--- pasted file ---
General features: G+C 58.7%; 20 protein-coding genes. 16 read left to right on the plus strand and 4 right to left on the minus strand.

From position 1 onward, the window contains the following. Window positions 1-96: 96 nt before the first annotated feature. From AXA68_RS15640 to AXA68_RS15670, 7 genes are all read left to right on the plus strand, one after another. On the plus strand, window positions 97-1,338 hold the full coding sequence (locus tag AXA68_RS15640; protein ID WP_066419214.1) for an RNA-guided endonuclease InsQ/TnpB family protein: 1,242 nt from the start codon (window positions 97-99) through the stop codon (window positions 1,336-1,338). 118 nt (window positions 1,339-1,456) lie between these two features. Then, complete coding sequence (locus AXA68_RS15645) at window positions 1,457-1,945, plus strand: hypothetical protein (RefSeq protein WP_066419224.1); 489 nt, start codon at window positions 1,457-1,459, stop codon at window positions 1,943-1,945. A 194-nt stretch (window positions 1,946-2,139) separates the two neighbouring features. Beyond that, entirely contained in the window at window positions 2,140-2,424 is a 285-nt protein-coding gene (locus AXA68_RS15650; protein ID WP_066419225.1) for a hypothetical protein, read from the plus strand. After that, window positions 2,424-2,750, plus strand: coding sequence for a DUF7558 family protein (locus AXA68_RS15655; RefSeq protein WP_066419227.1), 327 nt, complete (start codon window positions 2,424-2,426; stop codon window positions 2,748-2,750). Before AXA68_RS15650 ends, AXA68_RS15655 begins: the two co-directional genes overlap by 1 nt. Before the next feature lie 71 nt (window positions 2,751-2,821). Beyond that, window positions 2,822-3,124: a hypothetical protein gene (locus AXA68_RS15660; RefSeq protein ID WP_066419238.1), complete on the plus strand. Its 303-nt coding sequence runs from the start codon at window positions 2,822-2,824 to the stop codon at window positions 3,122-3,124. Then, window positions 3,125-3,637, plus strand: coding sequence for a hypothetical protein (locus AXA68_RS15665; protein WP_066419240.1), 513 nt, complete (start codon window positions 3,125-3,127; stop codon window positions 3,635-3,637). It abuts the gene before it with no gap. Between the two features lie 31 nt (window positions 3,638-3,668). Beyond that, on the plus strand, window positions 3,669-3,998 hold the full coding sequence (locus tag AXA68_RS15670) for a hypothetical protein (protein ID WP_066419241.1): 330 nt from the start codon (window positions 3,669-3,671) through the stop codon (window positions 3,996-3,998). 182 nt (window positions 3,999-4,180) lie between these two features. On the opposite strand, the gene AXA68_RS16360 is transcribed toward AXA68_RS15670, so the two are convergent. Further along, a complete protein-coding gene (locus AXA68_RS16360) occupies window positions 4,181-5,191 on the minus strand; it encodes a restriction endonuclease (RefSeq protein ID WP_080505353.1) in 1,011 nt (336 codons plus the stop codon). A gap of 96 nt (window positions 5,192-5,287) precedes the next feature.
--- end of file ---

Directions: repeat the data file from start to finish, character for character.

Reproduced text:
General features: G+C 58.7%; 20 protein-coding genes. 16 read left to right on the plus strand and 4 right to left on the minus strand.

From position 1 onward, the window contains the following. Window positions 1-96: 96 nt before the first annotated feature. From AXA68_RS15640 to AXA68_RS15670, 7 genes are all read left to right on the plus strand, one after another. On the plus strand, window positions 97-1,338 hold the full coding sequence (locus tag AXA68_RS15640; protein ID WP_066419214.1) for an RNA-guided endonuclease InsQ/TnpB family protein: 1,242 nt from the start codon (window positions 97-99) through the stop codon (window positions 1,336-1,338). 118 nt (window positions 1,339-1,456) lie between these two features. Then, complete coding sequence (locus AXA68_RS15645) at window positions 1,457-1,945, plus strand: hypothetical protein (RefSeq protein WP_066419224.1); 489 nt, start codon at window positions 1,457-1,459, stop codon at window positions 1,943-1,945. A 194-nt stretch (window positions 1,946-2,139) separates the two neighbouring features. Beyond that, entirely contained in the window at window positions 2,140-2,424 is a 285-nt protein-coding gene (locus AXA68_RS15650; protein ID WP_066419225.1) for a hypothetical protein, read from the plus strand. After that, window positions 2,424-2,750, plus strand: coding sequence for a DUF7558 family protein (locus AXA68_RS15655; RefSeq protein WP_066419227.1), 327 nt, complete (start codon window positions 2,424-2,426; stop codon window positions 2,748-2,750). Before AXA68_RS15650 ends, AXA68_RS15655 begins: the two co-directional genes overlap by 1 nt. Before the next feature lie 71 nt (window positions 2,751-2,821). Beyond that, window positions 2,822-3,124: a hypothetical protein gene (locus AXA68_RS15660; RefSeq protein ID WP_066419238.1), complete on the plus strand. Its 303-nt coding sequence runs from the start codon at window positions 2,822-2,824 to the stop codon at window positions 3,122-3,124. Then, window positions 3,125-3,637, plus strand: coding sequence for a hypothetical protein (locus AXA68_RS15665; protein WP_066419240.1), 513 nt, complete (start codon window positions 3,125-3,127; stop codon window positions 3,635-3,637). It abuts the gene before it with no gap. Between the two features lie 31 nt (window positions 3,638-3,668). Beyond that, on the plus strand, window positions 3,669-3,998 hold the full coding sequence (locus tag AXA68_RS15670) for a hypothetical protein (protein ID WP_066419241.1): 330 nt from the start codon (window positions 3,669-3,671) through the stop codon (window positions 3,996-3,998). 182 nt (window positions 3,999-4,180) lie between these two features. On the opposite strand, the gene AXA68_RS16360 is transcribed toward AXA68_RS15670, so the two are convergent. Further along, a complete protein-coding gene (locus AXA68_RS16360) occupies window positions 4,181-5,191 on the minus strand; it encodes a restriction endonuclease (RefSeq protein ID WP_080505353.1) in 1,011 nt (336 codons plus the stop codon). A gap of 96 nt (window positions 5,192-5,287) precedes the next feature.